EGU21-12719
https://doi.org/10.5194/egusphere-egu21-12719
EGU General Assembly 2021
© Author(s) 2022. This work is distributed under
the Creative Commons Attribution 4.0 License.

Extrinsic anisotropy of two-phase Newtonian aggregates: fabric characterisation and parametrisation, and application to global mantle convection.

Albert de Montserrat Navarro, Manuele Faccenda, and Giorgio Pennacchioni
Albert de Montserrat Navarro et al.
  • Università degli Studi di Padova, Padua, Italy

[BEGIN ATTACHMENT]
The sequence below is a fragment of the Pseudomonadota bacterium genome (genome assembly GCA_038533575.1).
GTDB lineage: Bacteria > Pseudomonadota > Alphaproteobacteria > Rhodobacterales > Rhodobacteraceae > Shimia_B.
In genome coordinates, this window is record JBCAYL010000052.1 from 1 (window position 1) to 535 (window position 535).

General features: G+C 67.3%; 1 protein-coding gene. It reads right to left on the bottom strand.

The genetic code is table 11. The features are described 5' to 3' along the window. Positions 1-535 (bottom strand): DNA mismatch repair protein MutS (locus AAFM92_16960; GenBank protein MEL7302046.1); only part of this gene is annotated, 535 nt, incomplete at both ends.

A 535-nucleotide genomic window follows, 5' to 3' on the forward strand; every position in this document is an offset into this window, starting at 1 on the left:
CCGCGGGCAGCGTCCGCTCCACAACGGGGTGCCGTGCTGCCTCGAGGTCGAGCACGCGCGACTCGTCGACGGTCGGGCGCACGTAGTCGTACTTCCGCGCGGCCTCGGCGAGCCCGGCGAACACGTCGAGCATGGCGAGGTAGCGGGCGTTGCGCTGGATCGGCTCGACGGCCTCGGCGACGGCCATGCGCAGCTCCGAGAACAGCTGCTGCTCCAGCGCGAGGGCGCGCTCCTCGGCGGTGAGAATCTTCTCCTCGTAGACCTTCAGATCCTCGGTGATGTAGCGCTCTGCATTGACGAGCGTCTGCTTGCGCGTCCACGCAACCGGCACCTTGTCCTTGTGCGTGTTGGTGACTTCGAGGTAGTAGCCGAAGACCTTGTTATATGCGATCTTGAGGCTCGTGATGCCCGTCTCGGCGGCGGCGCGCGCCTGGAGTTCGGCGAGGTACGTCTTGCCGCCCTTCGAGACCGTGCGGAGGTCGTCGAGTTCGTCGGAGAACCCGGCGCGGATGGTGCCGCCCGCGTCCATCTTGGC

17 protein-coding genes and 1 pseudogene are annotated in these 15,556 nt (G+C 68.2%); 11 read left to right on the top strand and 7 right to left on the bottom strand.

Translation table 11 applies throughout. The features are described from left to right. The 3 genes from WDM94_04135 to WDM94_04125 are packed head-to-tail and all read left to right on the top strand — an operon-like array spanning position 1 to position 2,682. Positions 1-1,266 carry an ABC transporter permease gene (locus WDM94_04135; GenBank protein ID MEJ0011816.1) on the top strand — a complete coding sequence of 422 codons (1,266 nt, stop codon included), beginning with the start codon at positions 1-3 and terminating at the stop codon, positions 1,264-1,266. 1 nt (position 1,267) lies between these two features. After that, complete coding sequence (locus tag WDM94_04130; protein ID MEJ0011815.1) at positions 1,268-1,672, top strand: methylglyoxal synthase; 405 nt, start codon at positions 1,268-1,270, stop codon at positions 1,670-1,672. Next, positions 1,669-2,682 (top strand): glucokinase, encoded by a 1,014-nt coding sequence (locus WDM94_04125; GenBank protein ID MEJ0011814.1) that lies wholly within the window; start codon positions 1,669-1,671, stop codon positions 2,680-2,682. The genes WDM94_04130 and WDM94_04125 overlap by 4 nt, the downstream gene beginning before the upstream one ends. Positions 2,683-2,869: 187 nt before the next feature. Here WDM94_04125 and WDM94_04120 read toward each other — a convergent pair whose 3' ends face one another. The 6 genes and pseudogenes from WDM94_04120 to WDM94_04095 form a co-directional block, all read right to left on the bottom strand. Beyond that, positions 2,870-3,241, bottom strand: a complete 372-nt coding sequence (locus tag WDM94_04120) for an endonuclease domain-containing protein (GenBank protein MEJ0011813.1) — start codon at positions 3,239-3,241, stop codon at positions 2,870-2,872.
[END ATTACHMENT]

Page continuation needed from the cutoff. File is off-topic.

Rocks of the Earth's crust and mantle commonly consist of aggregates of different minerals with contrasting mechanical properties. During progressive, high temperature (ductile) deformation, these rocks tend to develop an extrinsic mechanical anisotropy related to the strain competition of the different minerals, the amount of accumulated bulk strain and the bulk strain geometry. Extrinsic anisotropy is thought to play an important role in a wide range of geodynamic processes up to the scale of mantle convection. However, the evolution of grain-scale and rock-scale associated with this anisotropy cannot be directly implemented in large-scale numerical simulations. For two-phase aggregates -a good rheological approximation of most Earth's rocks- we propose a methodology to indirectly approximate the extrinsic viscous anisotropy by a combination of (i) 3-D mechanical models of rock fabrics, and (ii) analytical effective medium theories. The resulting 3-D mechanical models, confirm that the weak least abundant phase induces substantial rock weakening by forming an inter-connected network of thin layers in the flow direction. 3-D models further suggest, however, that the lateral inter-connection of these weak layers is quite limited, and the maximum structural weakening is considerably less than previously estimated. Ont the other hand, presence of hard inclusions does not have a profound impact in the effective strength of the aggregate, with lineations developing only at relatively low compositional strength contrast. When rigid inclusions become clogged, however, the aggregate viscous resistance can increase over the theoretical upper bound. We show that the modelled grain-scale fabrics can be parameterised as a function of the bulk deformation and material phase properties and can be combined with analytical solutions to approximate the anisotropic viscous tensor. At last, the resulting parameterisation of the extrinsic viscous tensor is implemented in a bi-dimensional global mantle convection code. Preliminary results show that extrinsic is responsible for an increase of the upwelling speed of hot material from the lowermost mantle, different convective cell shapes, and deflection of mantle plumes at the uppermost mantle.

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